Funding will support construction of two plants in Wales where two-seater hydrogen fuel cell ‘eco-coupe’ and lightweight commercial delivery van are set to be produced
UK mobility start up Riversimple has announced plans to raise £150m over the next three years to support the construction of manufacturing plants that would produce some of the UK’s first hydrogen-powered cars and vans.
The firm announced yesterday that the investment round aims to help the company commercialise a two-seater hydrogen-fuelled road ‘eco-coupe’ dubbed the ‘Rasa’ by 2023, as well as a lightweight commercial van designed for last mile deliveries one year later. It will also serve to accelerate the UK’s hydrogen fuel cell car market, which remains nascent despite progress by the zero emission technology in other transport markets, such as passenger buses.
Riversimple said it is currently in conversation with the government about potential sites for two new manufacturing facilities in Wales, which it estimated would generate up to 220 jobs each and churn out roughly 5,000 vehicles annually.
The announcement marks a major gear change for the mobility start-up, which so far has relied on crowdfunding and grants to see it through the research and development (R&D) phase for its vehicles.
Riversimple founder Hugo Spowers emphasised that “now is the time” to focus on zero emissions alternatives to fossil fuel cars, with imminent phase outs of combustion engine vehicles being plotted by governments around the world, including the UK.
“Hydrogen fuel cell vehicles are the only zero carbon solution that offers customers the convenience that they have come to expect: three minutes to refuel and a decent range,” Spowers said. “They represent a once-in-a-lifetime opportunity for the UK to take a leading role in the future of the auto sector, harnessing the unrivalled skill base that we have in automotive technology.”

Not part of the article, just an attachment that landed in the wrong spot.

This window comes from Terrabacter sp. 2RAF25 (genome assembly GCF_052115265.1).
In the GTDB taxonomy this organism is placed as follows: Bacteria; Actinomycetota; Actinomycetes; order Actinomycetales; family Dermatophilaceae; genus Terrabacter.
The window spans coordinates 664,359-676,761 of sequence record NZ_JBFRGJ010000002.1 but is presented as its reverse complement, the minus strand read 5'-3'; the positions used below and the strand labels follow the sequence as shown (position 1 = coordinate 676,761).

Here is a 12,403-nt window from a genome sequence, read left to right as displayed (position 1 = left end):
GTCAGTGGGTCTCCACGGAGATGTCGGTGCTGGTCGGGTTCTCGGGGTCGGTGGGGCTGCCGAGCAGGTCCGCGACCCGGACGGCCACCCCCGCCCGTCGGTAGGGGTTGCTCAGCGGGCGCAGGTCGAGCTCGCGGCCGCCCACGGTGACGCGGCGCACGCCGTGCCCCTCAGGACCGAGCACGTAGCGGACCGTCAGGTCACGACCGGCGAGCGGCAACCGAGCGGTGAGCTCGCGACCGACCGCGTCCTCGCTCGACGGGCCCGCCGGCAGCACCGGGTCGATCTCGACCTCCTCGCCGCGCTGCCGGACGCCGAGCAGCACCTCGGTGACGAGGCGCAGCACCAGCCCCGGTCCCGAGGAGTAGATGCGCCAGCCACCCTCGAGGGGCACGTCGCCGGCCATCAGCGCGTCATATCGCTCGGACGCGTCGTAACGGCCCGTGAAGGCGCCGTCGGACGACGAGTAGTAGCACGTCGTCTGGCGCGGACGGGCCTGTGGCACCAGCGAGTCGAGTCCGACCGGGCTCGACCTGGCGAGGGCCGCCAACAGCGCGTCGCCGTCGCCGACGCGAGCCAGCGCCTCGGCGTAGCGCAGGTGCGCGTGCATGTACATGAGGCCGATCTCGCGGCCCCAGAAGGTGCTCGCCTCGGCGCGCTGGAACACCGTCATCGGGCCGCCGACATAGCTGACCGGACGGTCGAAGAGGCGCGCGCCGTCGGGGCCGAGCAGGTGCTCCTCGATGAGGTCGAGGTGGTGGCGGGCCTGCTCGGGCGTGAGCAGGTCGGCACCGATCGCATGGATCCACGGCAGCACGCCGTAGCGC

Spowers and his team are working closely with the government to get its hydrogen-fuel vehicles to market, with Rasa cars currently being hand-built in Monmouthshire ahead of a government-sponsored trial set to kick off when Covid-19 restrictions lift, the company said.
And in addition to the Office for Low Emissions Vehicles supporting its Rasa test run, the firm is also a partner in the £4m Milford Haven Energy Kingdom project, a hydrogen cluster in Pembrokeshire backed by government research agency UK Research and Innovation.
The funding round is the result of a new partnership between the start-up and corporate finance firm Gambit Corporate Finance LLP, Riversimple said.
“With desirable vehicles and an innovative business model, we see Riversimple as a catalyst for the hydrogen economy, driving the net zero agenda in Wales where the fuel cell was invented, and beyond,” said Frank Holmes, partner at Gambit Corporate Finance LLP.
The company intends to operate a ‘mobility as a service’ business model favoured by mobility giants such as Uber and Lyft and some e-scooter providers. Customers would pay a single monthly fee for vehicle, maintenance, insurance, tyres, fuel, refurbishments, and software upgrades. In a first for the automotive sector, this business model would be “fully integrated right through the design of the car,” Riversimple said.
However, hydrogen cars remain controversial in some quarters, with analysts divided on whether hydrogen could emerge as a convenient ‘drop in’ replacement for petrol and diesel or whether the passenger vehicle segment is destined to be dominated by fast improving battery vehicles, with hydrogen more likely to be reserved for heavy transport and industrial processes.
Original Source: businessgreen.com